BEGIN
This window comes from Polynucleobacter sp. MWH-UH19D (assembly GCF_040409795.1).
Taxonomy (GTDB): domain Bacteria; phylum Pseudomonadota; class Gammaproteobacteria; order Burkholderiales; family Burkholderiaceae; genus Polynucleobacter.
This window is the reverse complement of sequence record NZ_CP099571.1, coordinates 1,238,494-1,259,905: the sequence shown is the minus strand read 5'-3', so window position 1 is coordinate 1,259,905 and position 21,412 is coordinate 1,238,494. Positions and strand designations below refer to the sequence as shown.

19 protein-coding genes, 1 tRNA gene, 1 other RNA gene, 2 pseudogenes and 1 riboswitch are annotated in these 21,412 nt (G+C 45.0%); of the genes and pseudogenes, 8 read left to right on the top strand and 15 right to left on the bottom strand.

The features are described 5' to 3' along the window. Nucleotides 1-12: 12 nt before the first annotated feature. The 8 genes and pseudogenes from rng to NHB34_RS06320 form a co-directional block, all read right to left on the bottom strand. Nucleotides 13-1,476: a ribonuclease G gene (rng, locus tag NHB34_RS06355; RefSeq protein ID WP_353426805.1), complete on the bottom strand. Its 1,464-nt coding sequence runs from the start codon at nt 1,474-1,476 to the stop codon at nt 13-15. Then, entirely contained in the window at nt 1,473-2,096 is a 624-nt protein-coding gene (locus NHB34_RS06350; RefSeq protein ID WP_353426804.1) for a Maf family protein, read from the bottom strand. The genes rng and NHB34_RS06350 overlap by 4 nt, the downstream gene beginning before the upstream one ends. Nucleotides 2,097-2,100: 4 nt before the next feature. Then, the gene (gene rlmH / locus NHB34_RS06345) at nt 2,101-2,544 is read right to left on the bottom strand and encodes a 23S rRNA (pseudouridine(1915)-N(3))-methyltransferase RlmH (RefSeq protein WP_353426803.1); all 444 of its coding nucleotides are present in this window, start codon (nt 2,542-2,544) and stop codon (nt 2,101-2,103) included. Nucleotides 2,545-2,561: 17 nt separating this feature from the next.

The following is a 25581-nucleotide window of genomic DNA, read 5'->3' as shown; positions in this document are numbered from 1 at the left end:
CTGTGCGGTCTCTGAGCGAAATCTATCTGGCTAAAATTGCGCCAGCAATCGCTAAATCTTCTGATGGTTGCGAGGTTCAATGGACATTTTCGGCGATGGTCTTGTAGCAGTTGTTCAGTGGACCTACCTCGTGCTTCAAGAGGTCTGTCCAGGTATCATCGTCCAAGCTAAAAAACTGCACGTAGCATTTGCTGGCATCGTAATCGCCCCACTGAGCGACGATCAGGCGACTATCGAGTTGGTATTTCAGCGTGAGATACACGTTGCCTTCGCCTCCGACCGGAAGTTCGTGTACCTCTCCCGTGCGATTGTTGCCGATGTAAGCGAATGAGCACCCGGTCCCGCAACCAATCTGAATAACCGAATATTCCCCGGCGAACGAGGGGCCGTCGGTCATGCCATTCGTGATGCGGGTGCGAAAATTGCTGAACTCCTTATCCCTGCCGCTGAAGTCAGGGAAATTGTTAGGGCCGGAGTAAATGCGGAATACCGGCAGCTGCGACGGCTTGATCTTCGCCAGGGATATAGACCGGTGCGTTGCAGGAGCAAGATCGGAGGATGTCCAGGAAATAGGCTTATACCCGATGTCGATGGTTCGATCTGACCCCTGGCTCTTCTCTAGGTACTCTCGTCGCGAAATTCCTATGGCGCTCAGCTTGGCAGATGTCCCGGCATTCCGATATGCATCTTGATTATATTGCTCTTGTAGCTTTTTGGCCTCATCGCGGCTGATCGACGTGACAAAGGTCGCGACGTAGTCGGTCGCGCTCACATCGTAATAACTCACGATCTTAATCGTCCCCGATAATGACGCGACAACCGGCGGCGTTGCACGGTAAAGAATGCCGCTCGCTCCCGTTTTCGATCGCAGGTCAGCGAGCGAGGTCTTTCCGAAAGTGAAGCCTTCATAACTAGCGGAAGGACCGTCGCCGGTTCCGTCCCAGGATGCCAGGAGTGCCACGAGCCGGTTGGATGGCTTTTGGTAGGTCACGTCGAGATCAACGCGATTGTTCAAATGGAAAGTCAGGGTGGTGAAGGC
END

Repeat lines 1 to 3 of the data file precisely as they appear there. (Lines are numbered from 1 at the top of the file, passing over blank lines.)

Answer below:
This window comes from Polynucleobacter sp. MWH-UH19D (assembly GCF_040409795.1).
Taxonomy (GTDB): domain Bacteria; phylum Pseudomonadota; class Gammaproteobacteria; order Burkholderiales; family Burkholderiaceae; genus Polynucleobacter.
This window is the reverse complement of sequence record NZ_CP099571.1, coordinates 1,238,494-1,259,905: the sequence shown is the minus strand read 5'-3', so window position 1 is coordinate 1,259,905 and position 21,412 is coordinate 1,238,494. Positions and strand designations below refer to the sequence as shown.